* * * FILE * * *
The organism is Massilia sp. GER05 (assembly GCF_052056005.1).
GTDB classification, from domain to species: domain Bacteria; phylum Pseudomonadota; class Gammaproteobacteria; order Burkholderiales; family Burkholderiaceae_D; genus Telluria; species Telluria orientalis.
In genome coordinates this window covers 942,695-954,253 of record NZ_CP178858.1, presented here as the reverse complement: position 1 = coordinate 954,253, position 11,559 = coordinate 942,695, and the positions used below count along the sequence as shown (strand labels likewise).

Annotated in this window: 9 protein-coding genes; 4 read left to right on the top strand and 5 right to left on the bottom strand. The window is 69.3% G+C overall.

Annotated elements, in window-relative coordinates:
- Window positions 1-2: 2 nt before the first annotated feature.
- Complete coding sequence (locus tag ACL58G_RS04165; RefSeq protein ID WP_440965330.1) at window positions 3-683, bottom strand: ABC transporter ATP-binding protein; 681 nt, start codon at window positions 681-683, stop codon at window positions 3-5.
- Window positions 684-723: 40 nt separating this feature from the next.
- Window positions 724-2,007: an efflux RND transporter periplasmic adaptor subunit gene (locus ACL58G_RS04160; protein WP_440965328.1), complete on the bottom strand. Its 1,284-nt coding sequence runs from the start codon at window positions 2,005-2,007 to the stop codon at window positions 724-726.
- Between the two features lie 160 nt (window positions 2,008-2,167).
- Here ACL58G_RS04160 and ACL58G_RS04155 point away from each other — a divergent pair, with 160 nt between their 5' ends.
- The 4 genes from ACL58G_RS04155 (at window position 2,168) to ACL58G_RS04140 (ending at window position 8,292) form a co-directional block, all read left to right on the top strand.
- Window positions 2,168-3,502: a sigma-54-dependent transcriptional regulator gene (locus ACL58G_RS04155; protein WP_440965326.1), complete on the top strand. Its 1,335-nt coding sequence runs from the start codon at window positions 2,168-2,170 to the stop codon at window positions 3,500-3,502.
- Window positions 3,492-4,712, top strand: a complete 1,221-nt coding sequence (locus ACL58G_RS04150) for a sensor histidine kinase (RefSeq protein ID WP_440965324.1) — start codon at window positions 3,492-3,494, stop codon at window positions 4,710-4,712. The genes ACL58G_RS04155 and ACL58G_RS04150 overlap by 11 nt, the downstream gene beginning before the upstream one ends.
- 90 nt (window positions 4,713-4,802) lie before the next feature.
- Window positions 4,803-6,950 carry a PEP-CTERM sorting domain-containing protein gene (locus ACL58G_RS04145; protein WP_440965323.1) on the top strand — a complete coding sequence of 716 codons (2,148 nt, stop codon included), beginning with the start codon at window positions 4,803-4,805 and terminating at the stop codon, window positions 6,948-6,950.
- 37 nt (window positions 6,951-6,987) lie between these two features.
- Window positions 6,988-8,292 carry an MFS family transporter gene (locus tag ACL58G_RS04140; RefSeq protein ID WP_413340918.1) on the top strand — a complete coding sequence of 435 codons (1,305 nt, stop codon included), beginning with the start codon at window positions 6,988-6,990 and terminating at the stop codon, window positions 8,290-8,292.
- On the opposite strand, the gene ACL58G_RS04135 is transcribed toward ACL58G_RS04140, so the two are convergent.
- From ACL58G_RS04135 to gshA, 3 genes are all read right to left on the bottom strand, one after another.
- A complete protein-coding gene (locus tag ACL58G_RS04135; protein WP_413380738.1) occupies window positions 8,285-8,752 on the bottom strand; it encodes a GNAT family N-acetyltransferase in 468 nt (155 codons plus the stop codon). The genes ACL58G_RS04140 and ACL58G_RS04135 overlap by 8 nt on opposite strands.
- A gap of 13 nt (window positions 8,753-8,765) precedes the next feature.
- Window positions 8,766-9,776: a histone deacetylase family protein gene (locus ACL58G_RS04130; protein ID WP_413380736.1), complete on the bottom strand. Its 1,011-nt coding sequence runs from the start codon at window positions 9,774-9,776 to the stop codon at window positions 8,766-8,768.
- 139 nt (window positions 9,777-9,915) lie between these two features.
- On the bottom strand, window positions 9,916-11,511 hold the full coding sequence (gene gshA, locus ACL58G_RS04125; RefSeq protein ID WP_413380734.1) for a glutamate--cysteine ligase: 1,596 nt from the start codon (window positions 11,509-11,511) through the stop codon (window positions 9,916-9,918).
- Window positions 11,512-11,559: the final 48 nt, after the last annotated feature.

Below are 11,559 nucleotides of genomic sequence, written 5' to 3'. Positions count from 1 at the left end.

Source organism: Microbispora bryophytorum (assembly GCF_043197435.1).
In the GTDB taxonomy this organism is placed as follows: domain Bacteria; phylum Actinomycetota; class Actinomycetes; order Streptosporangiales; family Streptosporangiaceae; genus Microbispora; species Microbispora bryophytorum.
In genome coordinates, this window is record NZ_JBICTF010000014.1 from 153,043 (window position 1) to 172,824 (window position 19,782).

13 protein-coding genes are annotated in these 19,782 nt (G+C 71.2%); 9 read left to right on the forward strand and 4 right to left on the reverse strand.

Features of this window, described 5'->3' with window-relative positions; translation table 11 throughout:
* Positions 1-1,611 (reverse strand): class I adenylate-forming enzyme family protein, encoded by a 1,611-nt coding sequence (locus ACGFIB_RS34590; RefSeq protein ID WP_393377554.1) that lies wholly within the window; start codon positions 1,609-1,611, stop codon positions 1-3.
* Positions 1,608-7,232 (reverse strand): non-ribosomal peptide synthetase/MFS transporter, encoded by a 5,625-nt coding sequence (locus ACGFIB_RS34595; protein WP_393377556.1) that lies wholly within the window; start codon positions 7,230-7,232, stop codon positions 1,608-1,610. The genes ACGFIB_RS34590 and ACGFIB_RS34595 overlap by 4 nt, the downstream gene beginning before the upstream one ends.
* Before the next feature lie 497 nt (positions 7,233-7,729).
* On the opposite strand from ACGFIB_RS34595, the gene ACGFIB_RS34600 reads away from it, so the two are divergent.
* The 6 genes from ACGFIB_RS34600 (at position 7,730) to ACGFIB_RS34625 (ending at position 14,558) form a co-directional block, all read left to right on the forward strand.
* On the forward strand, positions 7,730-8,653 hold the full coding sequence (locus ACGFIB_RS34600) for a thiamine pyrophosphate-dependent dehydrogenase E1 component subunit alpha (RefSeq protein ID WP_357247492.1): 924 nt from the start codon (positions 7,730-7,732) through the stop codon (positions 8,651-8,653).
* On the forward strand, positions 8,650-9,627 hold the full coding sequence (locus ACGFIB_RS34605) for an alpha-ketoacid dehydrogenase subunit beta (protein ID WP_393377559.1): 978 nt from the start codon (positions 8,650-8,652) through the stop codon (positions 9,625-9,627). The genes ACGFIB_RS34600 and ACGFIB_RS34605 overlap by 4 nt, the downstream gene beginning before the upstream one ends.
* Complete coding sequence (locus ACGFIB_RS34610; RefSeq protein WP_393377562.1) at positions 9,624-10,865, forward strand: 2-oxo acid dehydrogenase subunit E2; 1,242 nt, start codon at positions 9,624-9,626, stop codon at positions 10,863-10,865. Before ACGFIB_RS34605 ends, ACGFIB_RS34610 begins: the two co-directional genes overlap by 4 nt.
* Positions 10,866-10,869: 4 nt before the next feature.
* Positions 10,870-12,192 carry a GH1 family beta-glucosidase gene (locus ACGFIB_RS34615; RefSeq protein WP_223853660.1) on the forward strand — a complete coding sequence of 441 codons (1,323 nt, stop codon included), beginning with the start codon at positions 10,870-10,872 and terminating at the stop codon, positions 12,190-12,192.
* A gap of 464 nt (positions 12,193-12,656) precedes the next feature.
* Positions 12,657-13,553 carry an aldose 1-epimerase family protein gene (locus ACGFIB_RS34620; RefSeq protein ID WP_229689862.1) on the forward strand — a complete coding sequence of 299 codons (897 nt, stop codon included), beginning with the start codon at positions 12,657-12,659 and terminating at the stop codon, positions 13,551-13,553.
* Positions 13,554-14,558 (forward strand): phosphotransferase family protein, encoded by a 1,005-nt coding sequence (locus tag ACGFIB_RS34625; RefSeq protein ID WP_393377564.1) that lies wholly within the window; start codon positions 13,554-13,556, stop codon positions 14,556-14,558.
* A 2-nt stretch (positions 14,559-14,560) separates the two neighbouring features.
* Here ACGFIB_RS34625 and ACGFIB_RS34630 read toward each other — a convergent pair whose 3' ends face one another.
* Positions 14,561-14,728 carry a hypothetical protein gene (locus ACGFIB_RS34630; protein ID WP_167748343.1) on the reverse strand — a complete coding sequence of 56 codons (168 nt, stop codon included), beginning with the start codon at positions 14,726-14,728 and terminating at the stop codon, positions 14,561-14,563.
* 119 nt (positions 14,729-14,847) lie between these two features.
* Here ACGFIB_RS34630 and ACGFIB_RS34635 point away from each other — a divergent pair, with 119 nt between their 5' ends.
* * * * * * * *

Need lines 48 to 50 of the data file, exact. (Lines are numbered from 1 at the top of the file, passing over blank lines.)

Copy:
* Positions 14,561-14,728 carry a hypothetical protein gene (locus ACGFIB_RS34630; protein ID WP_167748343.1) on the reverse strand — a complete coding sequence of 56 codons (168 nt, stop codon included), beginning with the start codon at positions 14,726-14,728 and terminating at the stop codon, positions 14,561-14,563.
* 119 nt (positions 14,729-14,847) lie between these two features.
* Here ACGFIB_RS34630 and ACGFIB_RS34635 point away from each other — a divergent pair, with 119 nt between their 5' ends.